Help Little Phoebe Please!!
Our friend's, (Dan & Adrienne Green) 3 year old daughter, Phoebe, has been diagnosed with a rare and life-threatening genetic blood disorder. Autoimmune Lymphoproliferative Syndrome (ALPS) is an inherited disorder of the immune system. In ALPS, unusually high numbers of white blood cells called lymphocytes accumulate in the lymph nodes, liver, and spleen, which leads to gross enlargement of these organs. ALPS can cause numerous autoimmune problems such as anemia (low count of red blood cells), thrombocytopenia (low count of platelets), and neutropenia (low count of neutrophils, the most common type of white blood cell in humans). Her medical bills are skyrocketing, and it's just the beginning. Her parents will need to travel the United States for specialists at their own expense. Because ALPS is so rare, even though it is life threatening, none of the costs are covered by insurance. Please share this page and forward it to whomever you can. Together, voice by voice, Phoebe's roar is getting louder!
Here is her Medical History Blog:
Phoebe Update: I know I have been pretty vague since we have been back from the NIH, and that is partly because I was hoping to have some more information rather than sharing "they said....but don't know what to do other than wait" and the other part because we have been living with "they said...but don't know what to do other than wait", and that has not been easy to deal with at all.
We have added 2 new specialists to Phoebe's team of doctors here in NJ since our return from the NIH. Both were added because of information and findings we were given while in Maryland.
The first specialist is a neurologist. The NP, lead doctor and genetics team found many "flags" with Phoebe's extensive physical exams. They discussed possibilities of Spina Bifida, tethered spinal cord, and other complex rare diseases (cause rare is who Phoebe is) that are impossible to say let alone spell off the top of my head. The neurologist could not rule any of the possibilities out as she found delays in every area she examined (global development delay), low muscle tone (hypotonia) and spine deformity. She has ordered a bunch of lab work and wants to do an MRI from the tip of Phoebe's head to the tip of her toes. But the reason that brought us to the other specialist has put the MRI on hold for now.
The second specialist is a pulmonologist. A few weeks before we left for the NIH Phoebe developed a dry cough. We took her to her pediatrician, who found no reason or evidence for Phoebe to have this chronic cough. Listening to her lungs sounded crystal clear and examining her fully showed no infection or illness. Her cough didn't go away. She went to the NIH still having this dry cough and her doctors listened and examined her and couldn't hear or see a reason for her to be coughing. The CT, however, showed a completely different picture. The images showed reticulonodular and ground glass densities in her right middle lobe. Which means her right lung's middle lobe has atelectasis (collapse of the lung).The CT also found a prominent enlarged right lower paratracheal lymph node.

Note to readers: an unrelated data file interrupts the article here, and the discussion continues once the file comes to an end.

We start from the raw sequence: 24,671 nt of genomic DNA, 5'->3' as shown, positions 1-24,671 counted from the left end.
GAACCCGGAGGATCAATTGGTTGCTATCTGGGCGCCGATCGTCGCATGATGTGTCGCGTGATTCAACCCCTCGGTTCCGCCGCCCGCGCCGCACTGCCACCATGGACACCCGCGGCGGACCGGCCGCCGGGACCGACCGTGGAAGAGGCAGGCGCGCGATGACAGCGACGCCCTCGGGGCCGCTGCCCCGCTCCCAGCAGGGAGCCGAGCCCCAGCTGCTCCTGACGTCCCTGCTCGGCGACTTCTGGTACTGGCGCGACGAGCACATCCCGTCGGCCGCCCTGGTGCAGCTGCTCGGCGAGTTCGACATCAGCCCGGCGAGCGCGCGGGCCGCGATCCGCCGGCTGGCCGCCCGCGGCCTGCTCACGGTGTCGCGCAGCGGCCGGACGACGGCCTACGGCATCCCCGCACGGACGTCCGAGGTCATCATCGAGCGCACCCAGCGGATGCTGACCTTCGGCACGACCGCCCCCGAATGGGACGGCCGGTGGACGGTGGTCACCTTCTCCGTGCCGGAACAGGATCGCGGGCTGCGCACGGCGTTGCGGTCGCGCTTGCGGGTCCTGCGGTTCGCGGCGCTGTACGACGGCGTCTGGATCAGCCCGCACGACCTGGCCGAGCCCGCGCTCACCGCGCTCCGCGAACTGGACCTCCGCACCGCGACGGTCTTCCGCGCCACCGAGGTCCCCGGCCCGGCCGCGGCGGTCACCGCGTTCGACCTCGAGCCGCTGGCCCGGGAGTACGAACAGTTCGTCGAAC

At our first visit with the pulmonologist, he did a nasal swab checking for any viruses that could be the cause, but all results came back negative. He also tried a round of antibiotics to see if aspiration was the cause (which was a possibility because she has difficulty swallowing), but without other symptoms or signs of infection he felt this was the least likely case. Two weeks later we returned for a pulmonary function test and to follow up with him. Phoebe's cough was still present. We have incomplete results with her pulmonary function test. The first round showed some signs that could be consistent with asthma (also atelectasis), but given her age they were unable to complete the second part of the test. He ordered a chest xray and started her on a steroid inhaler at two puffs two times a day for a month. Today is day 5 of the inhaler, and I am sad to say that so far it has not made a difference. The pulmonologist is waiting to hear back from the NIH about their feelings/concerns of a repeat CT scan and advice on proceeding, especially if this lung issue is a part of her immune disorder. (which is a possibility - Middle Lobe Syndrome can occur in patients with immune issues like Phoebe)
What we do know is that our next step after trying this inhaler, especially if it does not help, is a lung biopsy at CHOP.
Which is why her MRI is on hold. She would need to be sedated for an MRI, and if she needs a lung biopsy they don't want to sedate her twice within a few weeks of each other.
The NIH also did not run all of the tests they wanted while we were there. Because many teams consulted and met her, they have been waiting for each team to conclude with their own evaluations and tests they want to have done so the lead doctor can compile a complete list of tests to run. We should hear from them within the next week or two, and then they will be sending the vials, kits, collection containers etc to Phoebe's immunologist so we can draw the samples here. Once the samples are drawn, they will be overnighted back to the NIH for the tests to be run.
So unfortunately, I cannot say much more than what they said, and that they really don't know, and all we can do is wait. And while it does seem unfair and cruel, I have to keep repeating what Phoebe's immunologist told us when we returned home. "If they had an idea, even if it was a rare disease but one they have heard of or know things about, they wouldn't have accepted Phoebe into the program. The NIH wants her because she is THAT rare, with probably more than one rare disease. And they won't stop researching. Because she is helping so many people by being there."